At the edge of the ridge a small stream, the Klijtgatbeek, had carved a shallow valley perpendicular to the front lines. This meant it had no military value to either side, but could be problematic in periods of heavy rain. Having fought their way to this point in November 1914, the Germans had inadvertently built their sandbag wall on the source of the stream, and were puzzled by intense flooding problems. Their solution was to pump the water towards the British lines, which was a bit pointless as this was where the blocked water would normally flow in any case.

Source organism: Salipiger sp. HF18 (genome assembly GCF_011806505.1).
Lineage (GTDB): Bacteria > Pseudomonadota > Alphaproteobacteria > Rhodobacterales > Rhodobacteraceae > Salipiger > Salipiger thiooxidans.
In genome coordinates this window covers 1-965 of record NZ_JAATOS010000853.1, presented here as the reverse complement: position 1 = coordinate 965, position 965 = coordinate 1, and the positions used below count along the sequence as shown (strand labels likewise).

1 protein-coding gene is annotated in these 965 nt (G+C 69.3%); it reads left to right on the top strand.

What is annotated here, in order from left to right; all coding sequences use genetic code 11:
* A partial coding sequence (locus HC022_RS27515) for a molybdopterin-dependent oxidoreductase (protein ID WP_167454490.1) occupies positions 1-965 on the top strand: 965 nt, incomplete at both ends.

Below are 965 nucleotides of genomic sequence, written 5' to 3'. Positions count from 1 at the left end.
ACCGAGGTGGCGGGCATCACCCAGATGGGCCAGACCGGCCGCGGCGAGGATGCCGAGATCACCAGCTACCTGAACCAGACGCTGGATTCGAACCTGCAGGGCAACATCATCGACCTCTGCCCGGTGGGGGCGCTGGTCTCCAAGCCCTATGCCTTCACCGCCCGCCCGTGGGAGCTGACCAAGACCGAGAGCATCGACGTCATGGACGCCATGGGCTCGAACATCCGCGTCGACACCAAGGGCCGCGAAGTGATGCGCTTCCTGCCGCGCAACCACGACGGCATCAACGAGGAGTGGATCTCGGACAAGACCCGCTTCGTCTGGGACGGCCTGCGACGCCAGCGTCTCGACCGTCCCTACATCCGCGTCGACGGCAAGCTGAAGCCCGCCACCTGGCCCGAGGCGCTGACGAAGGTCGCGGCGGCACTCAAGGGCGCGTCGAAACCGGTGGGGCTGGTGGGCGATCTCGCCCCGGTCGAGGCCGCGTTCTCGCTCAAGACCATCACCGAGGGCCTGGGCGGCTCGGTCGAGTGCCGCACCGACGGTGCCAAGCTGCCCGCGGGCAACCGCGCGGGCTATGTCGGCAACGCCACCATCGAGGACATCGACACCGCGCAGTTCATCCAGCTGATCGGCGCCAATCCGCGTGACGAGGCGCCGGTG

‘Bodetal‘ was the name given to the Klijtgatbeek valley by the Germans after their Oberstleutnant Bode. To the British this was ‘The Ravine’. These two photographs are both of early 1915, and these positions are about 50 metres apart. The stream can be seen under the bridging-raft of branches.